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Company Leaders Misjudge Impact of Data Loss on Revenues: Research

A survey of nearly 5,000 IT security professionals globally suggests that many corporate leaders may be underestimating the impact data loss could have on their bottomline.

A survey of nearly 5,000 IT security professionals globally suggests that many corporate leaders may be underestimating the impact data loss could have on their bottomline.

According to a report (PDF) from Ponemon Institute and sponsored by Websense, 80 percent of respondents said their company’s leaders do not equate losing confidential data with a potential loss of revenue. 

The research also found that respondents find it difficult to keep track of the threat landscape facing their company, with less than half (41 percent) having a good understanding of it. Forty-eight percent said their board-level executives have a subpar understanding of security issues.

“Many people that are responsible for securing their organizations have experienced some level of attacks – even if it was a simple piece of malware that was easily removed,” said Jeff Debrosse, director of security research at Websense. “What isn’t often taken into consideration is that it’s very hard to find a security vendor that can protect organizations from attackers at different (entry) points in a network. This leaves many people feeling as there is some level of inadequacy in existing solutions. Whatever the case may be for security professionals to feel that way, one thing is for sure – we’re getting better at protecting networks and related data and adapting faster than we have in the past.”

Only 37 percent of respondents could say with certainty that their organization lost sensitive or confidential information as a result of a cyber-attack. Thirty-five percent of those who had lost sensitive or confidential information did not know exactly what data had been stolen.

“On average, organizations aren’t aware of the presence of an attacker for several months, oftentimes beyond a year,” Debrosse said. “Once the attacker’s activities have been discovered, forensic analysis will typically show some level of activity that is indicative of an intruder – but only once an organization knows to start looking; hence the importance of detecting anomalies. Since the attackers usually copy, versus destroying or modifying data, it can be difficult to assess the extent of the attacker’s activity after the fact – but there will frequently be telltale signs of some of their movements in the network. The more data organizations hold and secure themselves, the higher the risk of being attacked – especially if it is customer information, IP or financial records, in that order of precedence.”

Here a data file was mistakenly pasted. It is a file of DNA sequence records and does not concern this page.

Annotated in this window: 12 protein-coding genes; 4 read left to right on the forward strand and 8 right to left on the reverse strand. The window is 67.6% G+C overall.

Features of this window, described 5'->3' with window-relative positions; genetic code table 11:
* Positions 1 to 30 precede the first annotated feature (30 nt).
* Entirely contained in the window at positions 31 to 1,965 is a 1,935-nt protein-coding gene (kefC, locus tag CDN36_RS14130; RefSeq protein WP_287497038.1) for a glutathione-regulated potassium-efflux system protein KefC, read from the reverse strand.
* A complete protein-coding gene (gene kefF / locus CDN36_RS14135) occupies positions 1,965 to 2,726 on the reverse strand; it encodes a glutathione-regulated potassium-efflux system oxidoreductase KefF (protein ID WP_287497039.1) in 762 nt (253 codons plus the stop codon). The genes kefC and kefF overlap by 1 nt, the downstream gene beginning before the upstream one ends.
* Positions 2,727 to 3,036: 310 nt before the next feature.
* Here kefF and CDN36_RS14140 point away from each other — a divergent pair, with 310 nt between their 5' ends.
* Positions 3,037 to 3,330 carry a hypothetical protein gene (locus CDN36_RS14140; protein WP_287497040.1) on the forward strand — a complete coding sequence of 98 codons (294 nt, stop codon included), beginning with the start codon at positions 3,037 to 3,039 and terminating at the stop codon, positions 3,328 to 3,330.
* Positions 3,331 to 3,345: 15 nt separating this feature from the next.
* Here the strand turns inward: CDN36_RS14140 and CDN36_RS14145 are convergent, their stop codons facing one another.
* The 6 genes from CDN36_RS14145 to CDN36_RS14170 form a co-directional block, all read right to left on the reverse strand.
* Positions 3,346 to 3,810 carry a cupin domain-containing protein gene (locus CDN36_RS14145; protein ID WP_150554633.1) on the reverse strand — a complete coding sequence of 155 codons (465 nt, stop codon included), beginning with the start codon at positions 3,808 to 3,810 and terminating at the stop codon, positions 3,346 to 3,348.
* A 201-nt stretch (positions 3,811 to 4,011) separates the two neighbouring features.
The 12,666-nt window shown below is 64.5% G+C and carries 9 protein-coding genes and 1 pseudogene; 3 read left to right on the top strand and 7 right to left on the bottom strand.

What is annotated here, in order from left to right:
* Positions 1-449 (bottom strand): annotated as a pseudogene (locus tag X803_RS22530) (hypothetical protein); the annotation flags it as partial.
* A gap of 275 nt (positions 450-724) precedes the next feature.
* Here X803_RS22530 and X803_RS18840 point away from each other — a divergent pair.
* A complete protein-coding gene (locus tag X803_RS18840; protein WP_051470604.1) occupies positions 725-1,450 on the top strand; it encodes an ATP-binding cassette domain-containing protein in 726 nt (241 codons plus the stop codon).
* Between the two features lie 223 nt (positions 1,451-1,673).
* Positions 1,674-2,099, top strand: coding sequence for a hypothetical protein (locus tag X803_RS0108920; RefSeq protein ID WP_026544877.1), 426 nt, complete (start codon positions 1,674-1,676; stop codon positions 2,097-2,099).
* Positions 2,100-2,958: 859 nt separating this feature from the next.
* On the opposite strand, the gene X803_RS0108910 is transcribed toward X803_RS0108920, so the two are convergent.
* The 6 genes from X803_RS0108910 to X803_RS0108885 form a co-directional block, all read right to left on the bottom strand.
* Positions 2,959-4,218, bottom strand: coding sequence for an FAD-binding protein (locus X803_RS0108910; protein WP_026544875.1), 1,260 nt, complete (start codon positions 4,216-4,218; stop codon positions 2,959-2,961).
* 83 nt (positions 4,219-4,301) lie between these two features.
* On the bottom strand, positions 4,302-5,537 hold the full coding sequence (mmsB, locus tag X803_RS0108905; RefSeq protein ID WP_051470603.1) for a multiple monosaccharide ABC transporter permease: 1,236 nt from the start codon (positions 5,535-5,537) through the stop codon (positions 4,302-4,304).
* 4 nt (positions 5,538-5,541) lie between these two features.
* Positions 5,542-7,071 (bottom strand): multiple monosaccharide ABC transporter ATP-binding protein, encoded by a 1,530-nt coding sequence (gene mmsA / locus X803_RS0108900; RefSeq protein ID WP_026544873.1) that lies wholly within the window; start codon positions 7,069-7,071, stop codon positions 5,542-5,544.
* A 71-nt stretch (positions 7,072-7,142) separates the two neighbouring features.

Fifty-seven percent of respondents do not think their organization is protected from advanced cyber-attacks, and 63 percent doubt they can stop the exfiltration of confidential information. Nearly 70 percent believe cybersecurity threats sometimes fall through the cracks of their companies’ existing security systems.

According to the survey, 44 percent of the companies represented in this research experienced one or more substantial cyber-attacks in the past year. Fifty-nine percent of the companies meanwhile do not have adequate intelligence or are unsure about attempted attacks and their impact.

“While there are significant differences among countries for specific questions (such as availability of cyber attack intelligence), the overall analysis indicates that a majority of security professionals do not feel adequately armed to defend their organizations from threats,” said Dr. Larry Ponemon, chairman and founder of the Ponemon Institute, in a statement. “This challenge is further compounded by a perception that company leaders do not believe that data breaches will lead to loss of revenue. Our research has shown this is simply untrue.”

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